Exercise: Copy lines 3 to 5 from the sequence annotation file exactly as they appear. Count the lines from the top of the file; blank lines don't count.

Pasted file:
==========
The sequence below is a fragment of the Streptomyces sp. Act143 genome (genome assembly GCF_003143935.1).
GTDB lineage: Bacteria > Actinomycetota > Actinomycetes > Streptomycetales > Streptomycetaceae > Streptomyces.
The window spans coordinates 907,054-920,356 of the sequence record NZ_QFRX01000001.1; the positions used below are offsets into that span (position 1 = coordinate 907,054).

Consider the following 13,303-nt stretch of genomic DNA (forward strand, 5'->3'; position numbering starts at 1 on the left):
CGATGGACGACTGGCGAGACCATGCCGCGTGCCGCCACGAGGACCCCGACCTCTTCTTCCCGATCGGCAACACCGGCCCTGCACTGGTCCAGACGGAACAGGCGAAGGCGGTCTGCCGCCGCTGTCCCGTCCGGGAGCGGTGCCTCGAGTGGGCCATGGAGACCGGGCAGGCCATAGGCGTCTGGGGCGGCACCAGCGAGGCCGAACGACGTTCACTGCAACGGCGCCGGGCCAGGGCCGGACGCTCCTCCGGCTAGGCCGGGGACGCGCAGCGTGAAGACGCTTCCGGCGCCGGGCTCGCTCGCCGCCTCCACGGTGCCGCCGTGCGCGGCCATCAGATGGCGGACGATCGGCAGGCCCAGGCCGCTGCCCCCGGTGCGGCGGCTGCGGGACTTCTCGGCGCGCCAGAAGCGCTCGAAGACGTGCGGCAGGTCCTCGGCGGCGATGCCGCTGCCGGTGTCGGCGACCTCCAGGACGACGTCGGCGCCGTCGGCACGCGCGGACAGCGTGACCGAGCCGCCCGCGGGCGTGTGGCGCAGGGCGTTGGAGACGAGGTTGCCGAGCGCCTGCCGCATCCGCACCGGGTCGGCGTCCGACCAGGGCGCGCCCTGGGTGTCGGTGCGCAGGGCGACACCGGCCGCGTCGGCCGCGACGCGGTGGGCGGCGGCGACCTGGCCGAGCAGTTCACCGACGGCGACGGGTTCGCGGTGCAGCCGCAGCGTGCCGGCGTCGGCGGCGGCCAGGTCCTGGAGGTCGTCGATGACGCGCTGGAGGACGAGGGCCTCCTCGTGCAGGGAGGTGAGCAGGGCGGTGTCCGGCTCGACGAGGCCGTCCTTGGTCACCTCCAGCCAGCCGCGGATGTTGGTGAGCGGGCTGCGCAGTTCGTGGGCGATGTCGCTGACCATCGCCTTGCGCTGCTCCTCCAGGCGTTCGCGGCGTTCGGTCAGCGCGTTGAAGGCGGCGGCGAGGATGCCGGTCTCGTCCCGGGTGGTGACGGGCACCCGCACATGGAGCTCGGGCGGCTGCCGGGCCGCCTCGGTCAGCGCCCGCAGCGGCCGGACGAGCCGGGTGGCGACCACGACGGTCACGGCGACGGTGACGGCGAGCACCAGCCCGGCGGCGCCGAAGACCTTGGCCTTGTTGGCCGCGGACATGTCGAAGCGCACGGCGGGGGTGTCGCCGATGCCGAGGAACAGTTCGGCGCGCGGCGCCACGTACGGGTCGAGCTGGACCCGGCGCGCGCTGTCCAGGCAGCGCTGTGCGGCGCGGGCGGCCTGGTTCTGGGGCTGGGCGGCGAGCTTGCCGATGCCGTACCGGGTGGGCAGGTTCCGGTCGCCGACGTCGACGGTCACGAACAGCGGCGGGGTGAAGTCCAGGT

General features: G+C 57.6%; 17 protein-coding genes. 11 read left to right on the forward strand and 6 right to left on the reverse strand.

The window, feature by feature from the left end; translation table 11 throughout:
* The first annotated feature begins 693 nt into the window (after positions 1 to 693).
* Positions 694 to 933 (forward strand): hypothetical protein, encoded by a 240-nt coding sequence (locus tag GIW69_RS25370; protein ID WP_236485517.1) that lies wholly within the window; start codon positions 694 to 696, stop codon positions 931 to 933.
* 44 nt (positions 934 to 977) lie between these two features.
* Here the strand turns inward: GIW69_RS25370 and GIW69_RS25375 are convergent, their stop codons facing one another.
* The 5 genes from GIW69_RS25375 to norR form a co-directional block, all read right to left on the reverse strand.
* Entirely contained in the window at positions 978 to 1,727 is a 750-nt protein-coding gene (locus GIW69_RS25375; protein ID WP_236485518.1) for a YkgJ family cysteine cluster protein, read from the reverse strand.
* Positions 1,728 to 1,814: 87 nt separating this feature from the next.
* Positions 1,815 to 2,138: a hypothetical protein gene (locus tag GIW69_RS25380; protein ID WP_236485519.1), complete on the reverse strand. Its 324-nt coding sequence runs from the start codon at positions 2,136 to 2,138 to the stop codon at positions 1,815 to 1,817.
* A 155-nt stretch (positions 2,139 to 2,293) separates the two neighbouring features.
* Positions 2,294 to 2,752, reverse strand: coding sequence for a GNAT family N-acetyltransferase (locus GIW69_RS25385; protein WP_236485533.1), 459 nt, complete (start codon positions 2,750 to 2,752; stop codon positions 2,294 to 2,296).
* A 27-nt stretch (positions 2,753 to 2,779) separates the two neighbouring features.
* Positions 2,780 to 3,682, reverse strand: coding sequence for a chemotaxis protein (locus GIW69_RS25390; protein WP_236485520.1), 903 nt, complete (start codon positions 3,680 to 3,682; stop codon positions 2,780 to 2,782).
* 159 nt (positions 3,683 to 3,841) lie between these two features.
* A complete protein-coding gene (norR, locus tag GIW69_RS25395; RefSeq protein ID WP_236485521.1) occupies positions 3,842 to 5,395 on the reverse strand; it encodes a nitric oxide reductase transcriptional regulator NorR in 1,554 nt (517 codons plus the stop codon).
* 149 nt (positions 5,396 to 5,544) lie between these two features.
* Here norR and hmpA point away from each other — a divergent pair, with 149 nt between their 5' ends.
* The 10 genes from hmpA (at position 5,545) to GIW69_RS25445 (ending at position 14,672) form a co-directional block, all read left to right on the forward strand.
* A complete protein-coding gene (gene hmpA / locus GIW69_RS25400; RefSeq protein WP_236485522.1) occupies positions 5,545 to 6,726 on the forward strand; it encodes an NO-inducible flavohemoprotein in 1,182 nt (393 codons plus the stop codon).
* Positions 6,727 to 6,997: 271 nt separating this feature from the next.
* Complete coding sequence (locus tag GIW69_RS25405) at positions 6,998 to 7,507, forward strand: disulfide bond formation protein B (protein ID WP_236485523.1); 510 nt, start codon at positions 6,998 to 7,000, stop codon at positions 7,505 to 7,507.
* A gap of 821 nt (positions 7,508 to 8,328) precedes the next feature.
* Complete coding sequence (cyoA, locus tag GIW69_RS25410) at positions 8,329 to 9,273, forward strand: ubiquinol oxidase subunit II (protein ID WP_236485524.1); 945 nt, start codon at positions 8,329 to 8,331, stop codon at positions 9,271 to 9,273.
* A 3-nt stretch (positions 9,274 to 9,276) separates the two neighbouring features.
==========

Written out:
The window spans coordinates 907,054-920,356 of the sequence record NZ_QFRX01000001.1; the positions used below are offsets into that span (position 1 = coordinate 907,054).

Consider the following 13,303-nt stretch of genomic DNA (forward strand, 5'->3'; position numbering starts at 1 on the left):
CGATGGACGACTGGCGAGACCATGCCGCGTGCCGCCACGAGGACCCCGACCTCTTCTTCCCGATCGGCAACACCGGCCCTGCACTGGTCCAGACGGAACAGGCGAAGGCGGTCTGCCGCCGCTGTCCCGTCCGGGAGCGGTGCCTCGAGTGGGCCATGGAGACCGGGCAGGCCATAGGCGTCTGGGGCGGCACCAGCGAGGCCGAACGACGTTCACTGCAACGGCGCCGGGCCAGGGCCGGACGCTCCTCCGGCTAGGCCGGGGACGCGCAGCGTGAAGACGCTTCCGGCGCCGGGCTCGCTCGCCGCCTCCACGGTGCCGCCGTGCGCGGCCATCAGATGGCGGACGATCGGCAGGCCCAGGCCGCTGCCCCCGGTGCGGCGGCTGCGGGACTTCTCGGCGCGCCAGAAGCGCTCGAAGACGTGCGGCAGGTCCTCGGCGGCGATGCCGCTGCCGGTGTCGGCGACCTCCAGGACGACGTCGGCGCCGTCGGCACGCGCGGACAGCGTGACCGAGCCGCCCGCGGGCGTGTGGCGCAGGGCGTTGGAGACGAGGTTGCCGAGCGCCTGCCGCATCCGCACCGGGTCGGCGTCCGACCAGGGCGCGCCCTGGGTGTCGGTGCGCAGGGCGACACCGGCCGCGTCGGCCGCGACGCGGTGGGCGGCGGCGACCTGGCCGAGCAGTTCACCGACGGCGACGGGTTCGCGGTGCAGCCGCAGCGTGCCGGCGTCGGCGGCGGCCAGGTCCTGGAGGTCGTCGATGACGCGCTGGAGGACGAGGGCCTCCTCGTGCAGGGAGGTGAGCAGGGCGGTGTCCGGCTCGACGAGGCCGTCCTTGGTCACCTCCAGCCAGCCGCGGATGTTGGTGAGCGGGCTGCGCAGTTCGTGGGCGATGTCGCTGACCATCGCCTTGCGCTGCTCCTCCAGGCGTTCGCGGCGTTCGGTCAGCGCGTTGAAGGCGGCGGCGAGGATGCCGGTCTCGTCCCGGGTGGTGACGGGCACCCGCACATGGAGCTCGGGCGGCTGCCGGGCCGCCTCGGTCAGCGCCCGCAGCGGCCGGACGAGCCGGGTGGCGACCACGACGGTCACGGCGACGGTGACGGCGAGCACCAGCCCGGCGGCGCCGAAGACCTTGGCCTTGTTGGCCGCGGACATGTCGAAGCGCACGGCGGGGGTGTCGCCGATGCCGAGGAACAGTTCGGCGCGCGGCGCCACGTACGGGTCGAGCTGGACCCGGCGCGCGCTGTCCAGGCAGCGCTGTGCGGCGCGGGCGGCCTGGTTCTGGGGCTGGGCGGCGAGCTTGCCGATGCCGTACCGGGTGGGCAGGTTCCGGTCGCCGACGTCGACGGTCACGAACAGCGGCGGGGTGAAGTCCAGGT